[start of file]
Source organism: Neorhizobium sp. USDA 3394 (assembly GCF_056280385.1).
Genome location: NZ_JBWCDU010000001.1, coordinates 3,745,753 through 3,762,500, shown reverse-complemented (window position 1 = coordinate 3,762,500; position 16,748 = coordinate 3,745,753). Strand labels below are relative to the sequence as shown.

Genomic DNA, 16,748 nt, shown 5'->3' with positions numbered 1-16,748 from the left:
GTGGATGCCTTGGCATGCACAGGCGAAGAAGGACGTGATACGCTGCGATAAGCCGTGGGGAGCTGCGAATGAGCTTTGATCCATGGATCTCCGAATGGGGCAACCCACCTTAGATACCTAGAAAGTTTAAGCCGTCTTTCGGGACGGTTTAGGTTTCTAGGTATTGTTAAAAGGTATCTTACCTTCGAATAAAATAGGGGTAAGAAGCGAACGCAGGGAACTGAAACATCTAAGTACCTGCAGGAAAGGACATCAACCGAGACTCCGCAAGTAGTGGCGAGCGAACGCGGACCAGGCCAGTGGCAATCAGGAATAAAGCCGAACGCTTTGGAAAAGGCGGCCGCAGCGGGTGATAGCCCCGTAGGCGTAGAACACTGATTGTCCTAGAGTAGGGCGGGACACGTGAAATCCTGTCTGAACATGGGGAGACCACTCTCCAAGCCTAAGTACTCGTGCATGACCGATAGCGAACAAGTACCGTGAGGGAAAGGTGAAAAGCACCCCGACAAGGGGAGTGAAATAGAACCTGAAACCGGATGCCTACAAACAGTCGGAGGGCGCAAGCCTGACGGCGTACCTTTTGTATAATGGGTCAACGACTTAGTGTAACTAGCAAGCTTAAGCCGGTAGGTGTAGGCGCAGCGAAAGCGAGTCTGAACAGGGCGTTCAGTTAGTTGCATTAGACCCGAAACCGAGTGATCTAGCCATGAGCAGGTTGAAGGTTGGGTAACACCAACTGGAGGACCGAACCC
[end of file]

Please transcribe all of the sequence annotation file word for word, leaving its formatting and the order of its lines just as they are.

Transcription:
Source organism: Neorhizobium sp. USDA 3394 (assembly GCF_056280385.1).
Genome location: NZ_JBWCDU010000001.1, coordinates 3,745,753 through 3,762,500, shown reverse-complemented (window position 1 = coordinate 3,762,500; position 16,748 = coordinate 3,745,753). Strand labels below are relative to the sequence as shown.

Genomic DNA, 16,748 nt, shown 5'->3' with positions numbered 1-16,748 from the left:
GTGGATGCCTTGGCATGCACAGGCGAAGAAGGACGTGATACGCTGCGATAAGCCGTGGGGAGCTGCGAATGAGCTTTGATCCATGGATCTCCGAATGGGGCAACCCACCTTAGATACCTAGAAAGTTTAAGCCGTCTTTCGGGACGGTTTAGGTTTCTAGGTATTGTTAAAAGGTATCTTACCTTCGAATAAAATAGGGGTAAGAAGCGAACGCAGGGAACTGAAACATCTAAGTACCTGCAGGAAAGGACATCAACCGAGACTCCGCAAGTAGTGGCGAGCGAACGCGGACCAGGCCAGTGGCAATCAGGAATAAAGCCGAACGCTTTGGAAAAGGCGGCCGCAGCGGGTGATAGCCCCGTAGGCGTAGAACACTGATTGTCCTAGAGTAGGGCGGGACACGTGAAATCCTGTCTGAACATGGGGAGACCACTCTCCAAGCCTAAGTACTCGTGCATGACCGATAGCGAACAAGTACCGTGAGGGAAAGGTGAAAAGCACCCCGACAAGGGGAGTGAAATAGAACCTGAAACCGGATGCCTACAAACAGTCGGAGGGCGCAAGCCTGACGGCGTACCTTTTGTATAATGGGTCAACGACTTAGTGTAACTAGCAAGCTTAAGCCGGTAGGTGTAGGCGCAGCGAAAGCGAGTCTGAACAGGGCGTTCAGTTAGTTGCATTAGACCCGAAACCGAGTGATCTAGCCATGAGCAGGTTGAAGGTTGGGTAACACCAACTGGAGGACCGAACCC